Do No Harm: Medical IoT Vulnerabilities

Another team of researchers at DEF CON demonstrated an ability to modify a patient’s vital signs in real time on a medical facility network using an echocardiogram monitor purchased on eBay for $100. When compromised, an attacker could modify vital sign information or add rogue devices to the network disguised as monitors.

“Such an attack could result in patients receiving the wrong medications, additional testing and extended hospital stays,” wrote researcher Douglas McKee for McAfee.

The findings were relayed to the unnamed device manufacturer. The researchers noted that these vulnerabilities can be prevented by encrypting network traffic, requiring authentication and placing IoT medical equipment on a fully isolated network with strict access controls.

IoT Malware Analysis

Back at Black Hat, researchers Andrei Costin and Jonas Zaddach presented a first-of-its-kind analysis of 637 unique IoT malware resources. With clustering analysis, these 637 strains were assigned to 60 IoT malware families, and 260 strains were assigned to 48 vulnerabilities in known IoT attacks.

In a white paper, the researchers stated that the Common Vulnerability Scoring System (CVSS) ratings of the malware resources linked to prior attacks were “quite modest.” They went on to note that “the public knowledge to prevent or defend against those vulnerabilities could have been used, on average, at least 90 days” before samples were analyzed.

How Can Organizations Translate Research Into Improved IoT Security?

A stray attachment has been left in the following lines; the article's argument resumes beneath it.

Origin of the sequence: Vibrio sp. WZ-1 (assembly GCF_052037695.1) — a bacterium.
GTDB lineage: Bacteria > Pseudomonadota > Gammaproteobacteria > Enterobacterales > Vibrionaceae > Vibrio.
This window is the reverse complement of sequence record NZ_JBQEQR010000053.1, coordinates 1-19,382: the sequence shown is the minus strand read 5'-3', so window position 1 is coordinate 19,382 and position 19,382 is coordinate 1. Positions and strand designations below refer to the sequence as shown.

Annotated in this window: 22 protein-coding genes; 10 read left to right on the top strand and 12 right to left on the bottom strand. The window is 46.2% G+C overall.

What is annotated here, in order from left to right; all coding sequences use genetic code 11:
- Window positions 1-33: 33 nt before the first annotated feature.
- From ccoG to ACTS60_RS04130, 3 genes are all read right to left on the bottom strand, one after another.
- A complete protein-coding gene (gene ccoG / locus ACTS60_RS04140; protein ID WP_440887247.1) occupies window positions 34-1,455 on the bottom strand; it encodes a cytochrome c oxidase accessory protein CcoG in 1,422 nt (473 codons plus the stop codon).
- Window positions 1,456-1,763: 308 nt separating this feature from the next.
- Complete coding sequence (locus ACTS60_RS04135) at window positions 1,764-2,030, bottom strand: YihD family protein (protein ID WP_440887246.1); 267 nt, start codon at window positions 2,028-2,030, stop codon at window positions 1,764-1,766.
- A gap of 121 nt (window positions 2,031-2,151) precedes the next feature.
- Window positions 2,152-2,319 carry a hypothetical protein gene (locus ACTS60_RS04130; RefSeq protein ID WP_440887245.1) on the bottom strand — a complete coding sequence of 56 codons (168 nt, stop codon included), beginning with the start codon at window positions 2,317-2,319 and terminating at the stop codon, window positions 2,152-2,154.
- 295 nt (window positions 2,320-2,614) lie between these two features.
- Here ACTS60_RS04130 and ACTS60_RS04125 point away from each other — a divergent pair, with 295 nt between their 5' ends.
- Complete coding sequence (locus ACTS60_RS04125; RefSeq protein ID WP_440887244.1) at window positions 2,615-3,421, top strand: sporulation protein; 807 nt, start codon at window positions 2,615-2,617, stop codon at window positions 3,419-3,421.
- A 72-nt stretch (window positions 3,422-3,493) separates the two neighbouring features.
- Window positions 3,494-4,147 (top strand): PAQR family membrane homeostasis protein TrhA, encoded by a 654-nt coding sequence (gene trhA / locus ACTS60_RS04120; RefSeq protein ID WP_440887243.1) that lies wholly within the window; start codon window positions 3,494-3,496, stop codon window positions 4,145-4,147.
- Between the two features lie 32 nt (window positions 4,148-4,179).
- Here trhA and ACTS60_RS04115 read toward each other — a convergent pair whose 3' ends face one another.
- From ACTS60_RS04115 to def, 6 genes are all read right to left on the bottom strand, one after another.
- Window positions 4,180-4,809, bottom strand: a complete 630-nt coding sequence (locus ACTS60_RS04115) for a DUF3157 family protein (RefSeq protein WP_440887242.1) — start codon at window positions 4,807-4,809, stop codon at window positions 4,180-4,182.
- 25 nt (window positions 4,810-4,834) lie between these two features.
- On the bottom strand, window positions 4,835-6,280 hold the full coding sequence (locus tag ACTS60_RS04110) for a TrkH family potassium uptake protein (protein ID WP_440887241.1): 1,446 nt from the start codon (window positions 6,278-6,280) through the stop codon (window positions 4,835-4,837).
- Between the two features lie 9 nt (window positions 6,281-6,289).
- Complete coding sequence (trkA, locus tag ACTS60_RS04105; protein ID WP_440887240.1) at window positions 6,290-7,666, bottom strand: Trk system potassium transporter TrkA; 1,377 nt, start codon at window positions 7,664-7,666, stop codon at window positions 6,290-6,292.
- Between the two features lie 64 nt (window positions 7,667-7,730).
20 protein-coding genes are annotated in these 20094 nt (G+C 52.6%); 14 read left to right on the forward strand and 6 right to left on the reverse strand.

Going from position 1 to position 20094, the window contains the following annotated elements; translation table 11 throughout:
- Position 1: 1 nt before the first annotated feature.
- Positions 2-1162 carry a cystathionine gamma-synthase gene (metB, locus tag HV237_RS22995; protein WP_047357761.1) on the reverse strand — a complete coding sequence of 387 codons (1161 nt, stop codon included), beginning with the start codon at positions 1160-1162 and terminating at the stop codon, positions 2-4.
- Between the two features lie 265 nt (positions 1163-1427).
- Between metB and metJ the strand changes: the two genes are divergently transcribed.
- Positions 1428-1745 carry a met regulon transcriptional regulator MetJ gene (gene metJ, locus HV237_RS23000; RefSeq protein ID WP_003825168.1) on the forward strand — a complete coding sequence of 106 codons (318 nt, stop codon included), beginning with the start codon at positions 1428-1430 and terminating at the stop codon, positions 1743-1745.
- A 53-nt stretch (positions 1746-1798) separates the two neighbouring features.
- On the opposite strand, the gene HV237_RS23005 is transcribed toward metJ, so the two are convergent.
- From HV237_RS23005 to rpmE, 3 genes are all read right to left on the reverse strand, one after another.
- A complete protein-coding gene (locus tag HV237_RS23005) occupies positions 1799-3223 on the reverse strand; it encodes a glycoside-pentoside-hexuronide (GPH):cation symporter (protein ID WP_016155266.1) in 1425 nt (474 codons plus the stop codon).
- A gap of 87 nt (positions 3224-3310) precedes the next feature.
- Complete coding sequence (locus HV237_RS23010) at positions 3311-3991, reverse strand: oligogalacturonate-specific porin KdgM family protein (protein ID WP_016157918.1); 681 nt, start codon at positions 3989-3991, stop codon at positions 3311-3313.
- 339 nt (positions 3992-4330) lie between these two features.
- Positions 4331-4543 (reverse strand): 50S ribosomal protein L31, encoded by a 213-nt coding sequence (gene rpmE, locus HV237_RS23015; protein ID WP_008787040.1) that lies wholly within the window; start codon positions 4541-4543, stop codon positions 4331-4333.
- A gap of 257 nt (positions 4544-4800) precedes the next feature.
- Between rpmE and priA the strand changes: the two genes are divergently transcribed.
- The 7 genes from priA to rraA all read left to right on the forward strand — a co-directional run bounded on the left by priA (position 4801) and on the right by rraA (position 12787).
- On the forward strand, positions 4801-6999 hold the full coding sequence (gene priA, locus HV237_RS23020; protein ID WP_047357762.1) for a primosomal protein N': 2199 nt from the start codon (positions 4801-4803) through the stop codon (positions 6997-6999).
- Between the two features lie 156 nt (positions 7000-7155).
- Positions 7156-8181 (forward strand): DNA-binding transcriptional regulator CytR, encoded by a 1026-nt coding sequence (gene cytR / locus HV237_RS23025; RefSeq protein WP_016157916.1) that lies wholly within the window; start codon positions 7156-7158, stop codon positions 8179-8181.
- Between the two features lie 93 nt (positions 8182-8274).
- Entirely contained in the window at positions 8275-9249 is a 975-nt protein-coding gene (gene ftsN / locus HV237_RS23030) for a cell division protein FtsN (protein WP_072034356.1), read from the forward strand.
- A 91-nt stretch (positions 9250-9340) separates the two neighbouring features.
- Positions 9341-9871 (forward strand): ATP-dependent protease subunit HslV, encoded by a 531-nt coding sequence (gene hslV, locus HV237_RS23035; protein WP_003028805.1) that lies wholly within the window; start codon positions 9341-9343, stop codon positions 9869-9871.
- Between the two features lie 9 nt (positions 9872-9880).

The IoT security flaws presented at Black Hat and DEF CON are worth the attention of the security community because, needless to say, exploited medical monitoring devices or scrambled commercial aircraft communications could have dire consequences. The discovery of widespread vulnerabilities in common smart city IoT technologies, meanwhile, underlines widespread fear of what X-Force’s Crowley calls “supervillain attacks” — state-sponsored attacks with the potential to significantly disrupt human life and safety in increasingly connected communities.

Organizations must understand the complexities of IoT security risks and embedded security as a whole. In some cases, these vulnerabilities can be mitigated with security best practices. In other instances, such as the SATCOM vulnerability, patching is more complex.

“IoT products have certain characteristics; they have a wide variety of code that is often proprietary and makes detection and patching of code more difficult,” Ijay Palansky, legal partner with Armstrong Teasdale, said at Black Hat.

While there’s a widely acknowledged need for IoT device manufacturers to embrace security by design, the enterprise must also be aware of risks. Fortunately, the majority of the IoT compromises demonstrated at the conference were fully preventable through the use authentication, encryption, access controls and network segregation. These discoveries highlight the importance of solutions that improve actionable intelligence in the cognitive security operations center (SOC) and simplify effective safeguarding.

Perhaps the most pointed summary of the conventions’ sentiments surrounding the state of IoT security came via Palansky, who advised organizations to “be paranoid and allocate risk. There needs to be a clear process involving hazard identification, design response, risk assessment and testing.”

As IoT adoption matures, organizations must create systems of IoT governance. When coupled with solutions for proactive response and resiliency, there’s hope for the future of IoT security.